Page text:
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Google’s AirTag copycat could be incredible — and that scares me

Coming on the heels of Apple’s AirTag, Google is now expected to be preparing its own personal tracker just in time for Google I/O 2023. These new trackers, code-named Grogu after the popular Baby Yoda character from The Mandalorian, are aimed at leveraging the power of Android’s Google Play Services-equipped devices (numbering 3 billion) to create a personal tracking network so powerful it rivals Apple’s.

The bad part? Google is creating a personal tracking network so large it rivals Apple’s.

AirTag next to an iPhone.
Digital Trends

Google has been laying the foundation for this feature set in updates to Google Play Services detailed by prolific developer and leaker Kuba Wojciechowski. These updates have brought in support for locator tags to Google’s Fast Pair feature, with the company also reportedly working with multiple device partners to build their own trackers.

Though there is no time frame for this technology to be announced, the aforementioned Google I/O conference in May seems like a good guess. And just like with Apple before it, Google seems set to trip and fall headlong into controversy.

Apple’s AirTag knows controversy all too well

The controversy around AirTags is simple. They are small, cheap, inexpensive trackers that have been used to help people keep track of their luggage and other belongings, as well as for more nefarious purposes like stalking people and setting people up for robberies. Apple has added anti-stalking features to AirTags over the past year, but the incidents keep recurring (with lawsuits and legislation accompanying them) because — well, AirTags are good at their jobs.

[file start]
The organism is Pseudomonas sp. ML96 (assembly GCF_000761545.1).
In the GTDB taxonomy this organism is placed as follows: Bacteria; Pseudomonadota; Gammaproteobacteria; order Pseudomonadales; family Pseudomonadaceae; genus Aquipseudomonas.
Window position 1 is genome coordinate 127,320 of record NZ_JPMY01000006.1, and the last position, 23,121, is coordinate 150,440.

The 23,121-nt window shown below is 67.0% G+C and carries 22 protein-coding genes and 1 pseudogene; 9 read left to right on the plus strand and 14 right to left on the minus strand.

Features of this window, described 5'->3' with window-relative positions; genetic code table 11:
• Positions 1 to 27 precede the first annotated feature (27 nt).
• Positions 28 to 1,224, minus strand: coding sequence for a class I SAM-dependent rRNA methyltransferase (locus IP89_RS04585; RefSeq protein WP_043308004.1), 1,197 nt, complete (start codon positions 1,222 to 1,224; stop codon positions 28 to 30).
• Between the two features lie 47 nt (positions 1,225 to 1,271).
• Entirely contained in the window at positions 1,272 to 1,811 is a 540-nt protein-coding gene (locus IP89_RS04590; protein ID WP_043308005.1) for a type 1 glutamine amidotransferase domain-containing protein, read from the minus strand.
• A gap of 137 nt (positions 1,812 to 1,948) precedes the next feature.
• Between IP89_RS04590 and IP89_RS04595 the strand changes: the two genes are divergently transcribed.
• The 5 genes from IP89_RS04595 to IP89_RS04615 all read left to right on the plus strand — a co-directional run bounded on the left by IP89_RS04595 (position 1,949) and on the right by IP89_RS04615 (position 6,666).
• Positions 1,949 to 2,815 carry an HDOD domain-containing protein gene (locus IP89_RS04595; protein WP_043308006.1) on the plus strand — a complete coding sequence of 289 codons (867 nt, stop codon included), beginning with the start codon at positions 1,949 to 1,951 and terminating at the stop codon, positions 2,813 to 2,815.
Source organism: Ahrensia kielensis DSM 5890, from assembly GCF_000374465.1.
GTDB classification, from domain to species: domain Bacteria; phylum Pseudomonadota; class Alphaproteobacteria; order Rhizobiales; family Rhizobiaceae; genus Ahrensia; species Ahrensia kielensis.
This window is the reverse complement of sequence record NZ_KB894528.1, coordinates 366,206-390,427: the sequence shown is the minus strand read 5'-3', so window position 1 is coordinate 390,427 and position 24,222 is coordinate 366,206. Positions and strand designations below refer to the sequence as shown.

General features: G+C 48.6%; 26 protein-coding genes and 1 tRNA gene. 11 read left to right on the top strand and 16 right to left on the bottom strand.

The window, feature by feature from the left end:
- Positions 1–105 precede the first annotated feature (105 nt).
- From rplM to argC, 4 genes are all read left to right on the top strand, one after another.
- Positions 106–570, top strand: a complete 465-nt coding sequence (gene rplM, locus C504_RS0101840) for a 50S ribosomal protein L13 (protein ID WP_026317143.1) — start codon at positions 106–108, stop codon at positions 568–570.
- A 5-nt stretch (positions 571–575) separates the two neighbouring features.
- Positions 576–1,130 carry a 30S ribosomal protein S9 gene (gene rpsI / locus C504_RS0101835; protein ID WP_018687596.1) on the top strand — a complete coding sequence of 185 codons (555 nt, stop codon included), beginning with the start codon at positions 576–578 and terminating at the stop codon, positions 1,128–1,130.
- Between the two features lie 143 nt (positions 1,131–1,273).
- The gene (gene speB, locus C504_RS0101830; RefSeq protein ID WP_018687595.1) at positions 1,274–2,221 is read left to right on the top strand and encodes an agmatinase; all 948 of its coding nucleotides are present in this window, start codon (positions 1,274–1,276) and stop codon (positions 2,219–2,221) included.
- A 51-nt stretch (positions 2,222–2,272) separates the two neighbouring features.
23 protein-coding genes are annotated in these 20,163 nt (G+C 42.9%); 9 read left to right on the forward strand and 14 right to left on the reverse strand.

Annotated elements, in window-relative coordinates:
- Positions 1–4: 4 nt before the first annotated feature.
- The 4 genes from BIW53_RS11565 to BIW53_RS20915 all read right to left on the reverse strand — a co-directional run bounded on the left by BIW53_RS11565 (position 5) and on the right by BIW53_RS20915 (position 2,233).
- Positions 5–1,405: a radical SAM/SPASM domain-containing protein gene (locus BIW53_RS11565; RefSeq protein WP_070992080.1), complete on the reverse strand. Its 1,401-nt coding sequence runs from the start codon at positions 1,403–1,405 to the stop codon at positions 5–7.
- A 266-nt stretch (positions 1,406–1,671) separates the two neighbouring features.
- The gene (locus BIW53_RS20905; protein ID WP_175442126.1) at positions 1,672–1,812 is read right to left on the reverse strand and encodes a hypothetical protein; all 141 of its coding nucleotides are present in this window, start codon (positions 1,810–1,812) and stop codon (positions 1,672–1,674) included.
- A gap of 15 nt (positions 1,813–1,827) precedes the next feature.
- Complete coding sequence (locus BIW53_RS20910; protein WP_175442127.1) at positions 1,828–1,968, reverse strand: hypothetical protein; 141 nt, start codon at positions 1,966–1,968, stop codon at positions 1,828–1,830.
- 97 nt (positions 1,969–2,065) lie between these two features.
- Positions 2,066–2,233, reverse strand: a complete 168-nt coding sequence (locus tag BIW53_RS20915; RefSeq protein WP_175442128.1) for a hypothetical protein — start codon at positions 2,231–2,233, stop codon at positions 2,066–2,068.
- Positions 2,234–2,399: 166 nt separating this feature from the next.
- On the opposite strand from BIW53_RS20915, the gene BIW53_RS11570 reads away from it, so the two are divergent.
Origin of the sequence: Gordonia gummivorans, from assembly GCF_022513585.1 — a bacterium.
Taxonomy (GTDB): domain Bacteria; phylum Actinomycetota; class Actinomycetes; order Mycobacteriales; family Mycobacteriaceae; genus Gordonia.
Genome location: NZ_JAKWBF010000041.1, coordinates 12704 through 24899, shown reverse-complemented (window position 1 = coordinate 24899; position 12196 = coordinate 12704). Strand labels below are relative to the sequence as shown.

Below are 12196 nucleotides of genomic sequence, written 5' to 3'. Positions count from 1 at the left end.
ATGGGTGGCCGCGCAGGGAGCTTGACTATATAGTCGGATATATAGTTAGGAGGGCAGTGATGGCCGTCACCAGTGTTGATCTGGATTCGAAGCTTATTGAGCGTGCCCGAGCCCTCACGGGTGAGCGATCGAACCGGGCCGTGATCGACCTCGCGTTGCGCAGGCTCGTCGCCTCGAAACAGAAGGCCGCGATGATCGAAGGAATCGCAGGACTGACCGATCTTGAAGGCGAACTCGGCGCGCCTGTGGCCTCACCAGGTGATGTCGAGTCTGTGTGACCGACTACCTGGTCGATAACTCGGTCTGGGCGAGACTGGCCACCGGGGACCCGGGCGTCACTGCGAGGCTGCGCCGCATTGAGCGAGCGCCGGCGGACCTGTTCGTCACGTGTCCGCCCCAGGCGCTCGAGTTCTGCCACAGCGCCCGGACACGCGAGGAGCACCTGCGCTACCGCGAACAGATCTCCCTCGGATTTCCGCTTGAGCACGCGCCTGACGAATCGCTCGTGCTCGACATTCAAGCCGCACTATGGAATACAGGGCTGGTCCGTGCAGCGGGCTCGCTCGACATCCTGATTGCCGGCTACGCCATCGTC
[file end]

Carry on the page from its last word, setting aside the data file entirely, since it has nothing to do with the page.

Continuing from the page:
Nomad Apple TV Siri Remote Case with an AirTag installed.
Phil Nickinson/Digital Trends

To make these tracker tags infinitely more useful and powerful than competitors’, Google and Apple both leverage large installed bases of billions of people across their platforms. With Apple’s Find My Network and the near ubiquity of Google Play Services in locations where Apple is weak, buying an AirTag and a hypothetical Google tag could leave even more people vulnerable to stalkers and robbers.

Certainly, Google has a better chance of doing things right here. Apple AirTags has been out for several years and the company has made a few mistakes that updates have corrected. Google could simply build in those corrections into its own tags and neuter the problem outright.

A Google tracker can only make things worse

But it’s not as if Google learns from Apple’s mistakes in all cases. Sometimes, the company walks back more thoughtful technological approaches and replaces them with Apple’s implementations. Google could learn from them and come out with superior, more privacy-focused products at the end of the day, but it’s more likely than not that it won’t.

Google has never been known for its privacy practices, and AirTags represent an untapped market for the company’s Android partners. At the end of the day, the tracking milk has already been spilled, the toothpaste can’t be put back in the tub, and other tedious metaphors of that kind.

Google could learn from Apple’s mistakes, but it’s more likely than not that it won’t.

The issue remains that any product which is good at tracking things is inherently one that’s good at tracking people. And Apple, of course, isn’t the only purveyor of such devices, which include inexpensive Bluetooth trackers.